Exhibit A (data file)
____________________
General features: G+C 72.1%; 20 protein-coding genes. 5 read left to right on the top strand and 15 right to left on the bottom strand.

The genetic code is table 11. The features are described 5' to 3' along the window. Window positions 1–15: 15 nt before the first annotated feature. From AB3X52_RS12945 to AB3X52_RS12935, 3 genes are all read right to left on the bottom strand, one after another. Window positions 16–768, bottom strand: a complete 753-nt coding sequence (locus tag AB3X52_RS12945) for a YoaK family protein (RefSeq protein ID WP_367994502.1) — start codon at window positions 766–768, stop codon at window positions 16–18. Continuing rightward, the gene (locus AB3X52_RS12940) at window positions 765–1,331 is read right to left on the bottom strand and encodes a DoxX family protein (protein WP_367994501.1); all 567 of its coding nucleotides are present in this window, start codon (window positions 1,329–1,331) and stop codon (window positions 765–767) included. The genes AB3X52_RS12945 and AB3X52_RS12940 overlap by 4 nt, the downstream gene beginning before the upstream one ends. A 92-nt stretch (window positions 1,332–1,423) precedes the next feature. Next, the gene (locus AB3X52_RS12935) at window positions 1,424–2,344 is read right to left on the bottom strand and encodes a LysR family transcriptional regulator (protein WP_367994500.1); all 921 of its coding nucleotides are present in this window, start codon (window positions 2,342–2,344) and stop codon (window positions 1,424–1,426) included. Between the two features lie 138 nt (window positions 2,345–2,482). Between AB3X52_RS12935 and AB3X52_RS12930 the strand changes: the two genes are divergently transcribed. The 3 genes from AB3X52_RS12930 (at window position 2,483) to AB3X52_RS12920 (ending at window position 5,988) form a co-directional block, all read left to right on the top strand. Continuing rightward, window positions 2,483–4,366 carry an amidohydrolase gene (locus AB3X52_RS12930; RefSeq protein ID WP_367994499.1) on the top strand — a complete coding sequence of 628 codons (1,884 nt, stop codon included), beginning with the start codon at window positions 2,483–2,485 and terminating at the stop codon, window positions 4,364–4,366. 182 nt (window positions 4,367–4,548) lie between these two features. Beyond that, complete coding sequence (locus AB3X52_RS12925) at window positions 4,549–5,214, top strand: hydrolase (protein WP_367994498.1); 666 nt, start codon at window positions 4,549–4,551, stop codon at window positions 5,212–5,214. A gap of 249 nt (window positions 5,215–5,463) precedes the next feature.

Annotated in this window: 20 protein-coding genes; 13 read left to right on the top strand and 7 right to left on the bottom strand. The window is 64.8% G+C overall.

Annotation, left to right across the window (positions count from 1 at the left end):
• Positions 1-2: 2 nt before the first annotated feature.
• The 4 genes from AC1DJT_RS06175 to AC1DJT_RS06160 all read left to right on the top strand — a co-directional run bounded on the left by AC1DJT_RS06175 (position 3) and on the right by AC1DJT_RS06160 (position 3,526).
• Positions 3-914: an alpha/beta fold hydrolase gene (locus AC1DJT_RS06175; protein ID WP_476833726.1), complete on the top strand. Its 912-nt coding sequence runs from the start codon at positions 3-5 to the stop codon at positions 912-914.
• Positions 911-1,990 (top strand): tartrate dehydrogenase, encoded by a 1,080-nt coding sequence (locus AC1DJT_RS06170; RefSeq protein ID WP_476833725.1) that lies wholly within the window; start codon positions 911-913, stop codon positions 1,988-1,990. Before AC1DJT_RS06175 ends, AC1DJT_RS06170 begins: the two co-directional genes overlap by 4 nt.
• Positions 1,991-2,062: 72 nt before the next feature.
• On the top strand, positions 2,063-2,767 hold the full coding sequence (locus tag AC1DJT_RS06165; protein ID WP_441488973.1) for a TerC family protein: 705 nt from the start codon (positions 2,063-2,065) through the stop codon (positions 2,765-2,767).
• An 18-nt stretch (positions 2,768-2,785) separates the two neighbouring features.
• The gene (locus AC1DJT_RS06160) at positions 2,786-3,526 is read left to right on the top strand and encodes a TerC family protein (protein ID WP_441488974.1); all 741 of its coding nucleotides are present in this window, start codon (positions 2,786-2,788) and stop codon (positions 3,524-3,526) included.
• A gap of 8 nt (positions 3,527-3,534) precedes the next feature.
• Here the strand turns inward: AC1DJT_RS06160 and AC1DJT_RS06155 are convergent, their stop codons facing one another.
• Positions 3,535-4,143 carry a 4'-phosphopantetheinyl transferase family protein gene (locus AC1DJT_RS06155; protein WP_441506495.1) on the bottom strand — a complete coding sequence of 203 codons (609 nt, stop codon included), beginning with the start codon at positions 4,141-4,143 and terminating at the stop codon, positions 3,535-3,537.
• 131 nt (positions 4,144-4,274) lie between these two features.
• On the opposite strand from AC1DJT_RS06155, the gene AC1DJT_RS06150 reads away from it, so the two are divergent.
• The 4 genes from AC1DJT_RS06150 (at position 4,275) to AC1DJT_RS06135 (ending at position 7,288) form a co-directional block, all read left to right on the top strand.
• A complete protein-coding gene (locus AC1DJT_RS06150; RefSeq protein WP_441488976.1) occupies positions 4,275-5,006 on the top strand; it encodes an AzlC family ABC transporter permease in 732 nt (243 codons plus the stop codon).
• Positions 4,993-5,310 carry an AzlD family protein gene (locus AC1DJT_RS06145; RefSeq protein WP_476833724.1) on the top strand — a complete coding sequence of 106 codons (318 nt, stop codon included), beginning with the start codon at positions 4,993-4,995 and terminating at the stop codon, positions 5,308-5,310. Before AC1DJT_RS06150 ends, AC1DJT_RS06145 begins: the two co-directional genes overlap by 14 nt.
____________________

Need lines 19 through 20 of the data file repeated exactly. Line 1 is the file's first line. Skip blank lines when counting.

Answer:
• A complete protein-coding gene (locus AC1DJT_RS06150; RefSeq protein WP_441488976.1) occupies positions 4,275-5,006 on the top strand; it encodes an AzlC family ABC transporter permease in 732 nt (243 codons plus the stop codon).
• Positions 4,993-5,310 carry an AzlD family protein gene (locus AC1DJT_RS06145; RefSeq protein WP_476833724.1) on the top strand — a complete coding sequence of 106 codons (318 nt, stop codon included), beginning with the start codon at positions 4,993-4,995 and terminating at the stop codon, positions 5,308-5,310. Before AC1DJT_RS06150 ends, AC1DJT_RS06145 begins: the two co-directional genes overlap by 14 nt.